With the Golden State Warriors’ addition of Kevin Durant and the Cleveland Cavaliers returning a majority of a title-winning core, most pundits have tabbed the two to square off once again for the trilogy in their Finals’ saga. While a Part 3 would be remarkable for both fans and ratings, a Finals appearance has become something of a formality for LeBron James the past six seasons.

The last team in the Eastern Conference who stood as a true hindrance to James advancing to compete for a title was the Indiana Pacers, who James helped eliminate in back-to-back Eastern Conference finals during the tail end of the Miami Heat’s four-year run to the Finals.

Now entering his seventh season, Paul George stands as the longest tenured and only remaining member from that smash-mouth Pacers’ squad. The seasons following his last playoff clash with James brought change and adjustment for both the All-Star forward and the franchise. Just two years removed from a devastating leg injury, George has not only reclaimed his place among the game’s best, but has placed himself in the MVP conversation as well.

While the Pacers offeason transactions didn’t garner many headlines, additions such as Al Jefferson, Thaddeus Young and Jeff Teague make for George’s deepest and most talented team. It’s the reason why his expectations are at their highest and why he feels that the Cavs ticket to the Finals shouldn’t be stamped so soon.

On a night where he sat out to rest, we caught up with George after the Pacers fell 121-105 to the Chicago Bulls.

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SLAM: What were your thoughts when you learned of the moves the Pacers made this summer?

Paul George: I think with the moves made, the front office made it an emphasis on getting back to that caliber of talent that placed us in the [Eastern] Conference finals and bringing that level of play back to this organization that we’ve fell short of the last couple of seasons. We made the playoffs last year, but the year before that we fell short. Since I’ve been here, the one thing that we’ve lacked was bench play. With the depth that we have now; it’s one thing to have depth, but we have guys that can play multiple positions and can do multiple things. This team is pretty deep and can be very good.

SLAM: You’ve played against Jeff, Thaddeus and Al, so you’re aware of them as opponents and their strengths. Now being teammates, has any one of them surprised you?

PG: You know what makes them special from afar, but being their teammates gives you more insight. With Thad, he’s very underrated in just about everything he brings. Underrated ball handler, rebounder and I think one thing that makes him great here is his ability to rebound and push the ball. I think that’s a unique skill set for this team because we have a lot of shooters that can space the floor in transition that he’ll find. He’s wowed me in that aspect of his game so far.

SLAM: Do you take comfort in knowing that Larry Bird made moves to stay competitive rather than rebuild after missing the 2015 playoffs?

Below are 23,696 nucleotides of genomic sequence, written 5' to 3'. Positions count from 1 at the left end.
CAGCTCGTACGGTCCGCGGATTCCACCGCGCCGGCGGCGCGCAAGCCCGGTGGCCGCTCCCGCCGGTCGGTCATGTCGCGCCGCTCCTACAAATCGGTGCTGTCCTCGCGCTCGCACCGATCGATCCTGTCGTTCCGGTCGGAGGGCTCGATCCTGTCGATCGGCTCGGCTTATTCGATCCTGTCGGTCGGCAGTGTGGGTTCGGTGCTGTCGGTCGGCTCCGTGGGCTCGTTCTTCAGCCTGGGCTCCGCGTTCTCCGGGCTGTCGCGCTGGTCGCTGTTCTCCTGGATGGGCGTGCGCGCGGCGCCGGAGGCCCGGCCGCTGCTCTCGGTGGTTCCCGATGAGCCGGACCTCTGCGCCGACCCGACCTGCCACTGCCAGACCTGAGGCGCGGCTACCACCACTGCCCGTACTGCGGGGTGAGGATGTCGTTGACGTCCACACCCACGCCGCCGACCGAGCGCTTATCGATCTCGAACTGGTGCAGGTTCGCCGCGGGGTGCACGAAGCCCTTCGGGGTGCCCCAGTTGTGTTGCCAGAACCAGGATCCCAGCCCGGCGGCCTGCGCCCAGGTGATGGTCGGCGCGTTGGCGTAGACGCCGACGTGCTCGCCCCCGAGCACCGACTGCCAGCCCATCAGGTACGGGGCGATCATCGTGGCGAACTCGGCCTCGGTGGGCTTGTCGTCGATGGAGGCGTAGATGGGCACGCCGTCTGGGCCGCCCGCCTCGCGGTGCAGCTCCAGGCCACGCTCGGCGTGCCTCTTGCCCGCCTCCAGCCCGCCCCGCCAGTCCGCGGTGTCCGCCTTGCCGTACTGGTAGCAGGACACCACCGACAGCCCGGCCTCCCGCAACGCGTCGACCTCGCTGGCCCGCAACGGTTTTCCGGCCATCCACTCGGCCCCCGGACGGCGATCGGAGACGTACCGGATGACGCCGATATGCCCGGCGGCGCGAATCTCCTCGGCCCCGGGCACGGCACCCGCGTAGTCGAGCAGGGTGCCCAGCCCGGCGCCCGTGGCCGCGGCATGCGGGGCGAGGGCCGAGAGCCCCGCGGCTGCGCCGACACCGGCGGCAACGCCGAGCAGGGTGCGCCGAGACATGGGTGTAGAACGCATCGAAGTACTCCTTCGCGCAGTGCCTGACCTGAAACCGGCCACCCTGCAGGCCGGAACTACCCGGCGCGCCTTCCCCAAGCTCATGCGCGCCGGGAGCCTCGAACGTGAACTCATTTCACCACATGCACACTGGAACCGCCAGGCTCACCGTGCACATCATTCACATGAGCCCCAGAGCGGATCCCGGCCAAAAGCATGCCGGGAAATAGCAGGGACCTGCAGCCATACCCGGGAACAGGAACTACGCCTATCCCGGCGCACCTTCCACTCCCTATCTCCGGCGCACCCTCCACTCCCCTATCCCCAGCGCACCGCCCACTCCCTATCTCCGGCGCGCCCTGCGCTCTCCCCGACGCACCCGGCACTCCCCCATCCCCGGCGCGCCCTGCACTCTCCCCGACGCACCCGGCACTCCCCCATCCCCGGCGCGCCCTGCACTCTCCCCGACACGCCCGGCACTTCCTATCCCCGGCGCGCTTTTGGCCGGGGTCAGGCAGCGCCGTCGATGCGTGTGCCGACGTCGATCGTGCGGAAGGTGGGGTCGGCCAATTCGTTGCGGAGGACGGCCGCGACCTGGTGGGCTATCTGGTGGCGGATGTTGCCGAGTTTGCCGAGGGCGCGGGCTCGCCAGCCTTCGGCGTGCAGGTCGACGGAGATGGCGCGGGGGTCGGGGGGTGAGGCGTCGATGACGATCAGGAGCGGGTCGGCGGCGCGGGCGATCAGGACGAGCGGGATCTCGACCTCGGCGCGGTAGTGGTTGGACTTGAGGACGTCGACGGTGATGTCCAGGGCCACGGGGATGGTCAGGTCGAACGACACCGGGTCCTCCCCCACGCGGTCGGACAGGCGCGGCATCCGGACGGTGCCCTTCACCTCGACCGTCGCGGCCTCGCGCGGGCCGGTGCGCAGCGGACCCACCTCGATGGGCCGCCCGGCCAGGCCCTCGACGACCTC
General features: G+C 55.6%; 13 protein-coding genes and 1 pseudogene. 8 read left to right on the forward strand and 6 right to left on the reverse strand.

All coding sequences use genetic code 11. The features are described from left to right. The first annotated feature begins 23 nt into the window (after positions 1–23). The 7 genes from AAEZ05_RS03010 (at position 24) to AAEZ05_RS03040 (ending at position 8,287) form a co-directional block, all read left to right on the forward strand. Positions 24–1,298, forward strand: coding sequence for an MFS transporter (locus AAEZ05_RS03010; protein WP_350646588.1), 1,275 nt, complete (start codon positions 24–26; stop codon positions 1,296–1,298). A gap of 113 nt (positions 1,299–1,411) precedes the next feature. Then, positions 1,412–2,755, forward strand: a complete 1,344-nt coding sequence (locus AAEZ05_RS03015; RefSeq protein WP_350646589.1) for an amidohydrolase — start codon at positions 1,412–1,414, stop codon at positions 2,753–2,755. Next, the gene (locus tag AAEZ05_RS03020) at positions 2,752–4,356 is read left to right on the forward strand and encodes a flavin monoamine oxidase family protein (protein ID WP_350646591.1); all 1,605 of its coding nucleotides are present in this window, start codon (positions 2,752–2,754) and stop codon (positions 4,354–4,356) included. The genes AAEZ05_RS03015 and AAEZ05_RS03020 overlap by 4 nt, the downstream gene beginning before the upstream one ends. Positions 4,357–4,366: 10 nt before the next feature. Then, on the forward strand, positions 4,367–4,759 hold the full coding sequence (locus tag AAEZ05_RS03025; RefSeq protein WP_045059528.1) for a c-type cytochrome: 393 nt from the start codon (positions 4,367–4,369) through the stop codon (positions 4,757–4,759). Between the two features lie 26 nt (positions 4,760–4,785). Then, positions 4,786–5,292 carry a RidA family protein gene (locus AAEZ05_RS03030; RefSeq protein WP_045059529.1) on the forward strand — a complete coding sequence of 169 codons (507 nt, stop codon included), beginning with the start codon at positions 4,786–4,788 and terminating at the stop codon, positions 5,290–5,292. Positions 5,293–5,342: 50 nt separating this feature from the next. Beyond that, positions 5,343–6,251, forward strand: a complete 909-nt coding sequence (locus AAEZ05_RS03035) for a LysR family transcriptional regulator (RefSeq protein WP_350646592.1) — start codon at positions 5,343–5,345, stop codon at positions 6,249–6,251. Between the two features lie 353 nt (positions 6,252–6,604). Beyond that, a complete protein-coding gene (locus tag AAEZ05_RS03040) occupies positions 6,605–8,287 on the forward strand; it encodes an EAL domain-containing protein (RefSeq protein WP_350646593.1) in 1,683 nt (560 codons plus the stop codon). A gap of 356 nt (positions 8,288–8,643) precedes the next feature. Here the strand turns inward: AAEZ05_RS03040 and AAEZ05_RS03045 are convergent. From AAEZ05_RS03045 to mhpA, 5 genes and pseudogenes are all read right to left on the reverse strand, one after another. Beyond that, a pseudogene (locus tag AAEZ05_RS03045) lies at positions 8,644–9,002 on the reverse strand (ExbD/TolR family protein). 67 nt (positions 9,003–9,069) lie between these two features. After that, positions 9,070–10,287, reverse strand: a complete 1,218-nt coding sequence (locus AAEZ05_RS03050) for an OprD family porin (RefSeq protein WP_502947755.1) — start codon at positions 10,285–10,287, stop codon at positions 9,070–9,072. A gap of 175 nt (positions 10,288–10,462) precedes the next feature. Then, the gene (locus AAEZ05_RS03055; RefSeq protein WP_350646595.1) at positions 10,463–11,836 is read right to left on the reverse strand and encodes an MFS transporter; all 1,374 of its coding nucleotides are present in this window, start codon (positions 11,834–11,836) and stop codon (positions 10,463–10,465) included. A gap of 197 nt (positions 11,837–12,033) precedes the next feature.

PG: It’s a luxury, really. The NBA season is very long. You don’t want to feel like you’re wasting years or you’re giving something that’s not going to go somewhere. I think that’s one of the worst things to go through in this league, so I’m thankful that they’re trying to keep this team and the organization competitive, in putting pieces around me to try and get us back in the playoffs and to try and take out LeBron and the Cavaliers.

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SLAM: LeBron has been a personal hurdle for you, as well as a lot of teams in the East. How confident are you that you can get past that hurdle?

PG: I’m real confident. The only thing is that with any new talent on any team, it takes time. I think that’s really the only thing that’s an issue at this point right now. Who’s to say that this team can’t turn into something special right away this season? When they started the Big Three with LeBron, D-Wade and Bosh; they didn’t win the first year. So hopefully, with what we got here, this will be the group that can put us over the top.

SLAM: You were part of Team USA this summer and there’s a trend of guys who participate there following that up with strong seasons. In your opinion, what is it about going through that experience that’s beneficial for you going into the next season?

PG: You get to compete against the best of the best when you would just usually be doing individual workouts. I think it simply comes down to that. When you’re competitive and you’re competing against the best players, it elevates you and makes you play at another level. With the Team USA practices, those practices are going to be better than your team practices simply because the players are better as a whole. You have to play with your A-game at all times.

There’s this level that you’ve discovered that you can get to, and you bring it to your team. It forces their play to elevate because those guys are competitive as well. I think that’s what the experience does. It raises the level you may already be at because you’re forced to play at a high level on a daily basis.

SLAM: What are some of the areas you set out to improve upon this summer?

PG: Just more midrange things. I think as I continue to develop and progress throughout my career, the midrange game is that area [of focus] for me. I worked a lot on footwork, mid-post and elbow action. This was a different summer for me, in terms of training because I was training to play with Team USA during the summer and not training to prepare for this season. But I’m excited about getting started.

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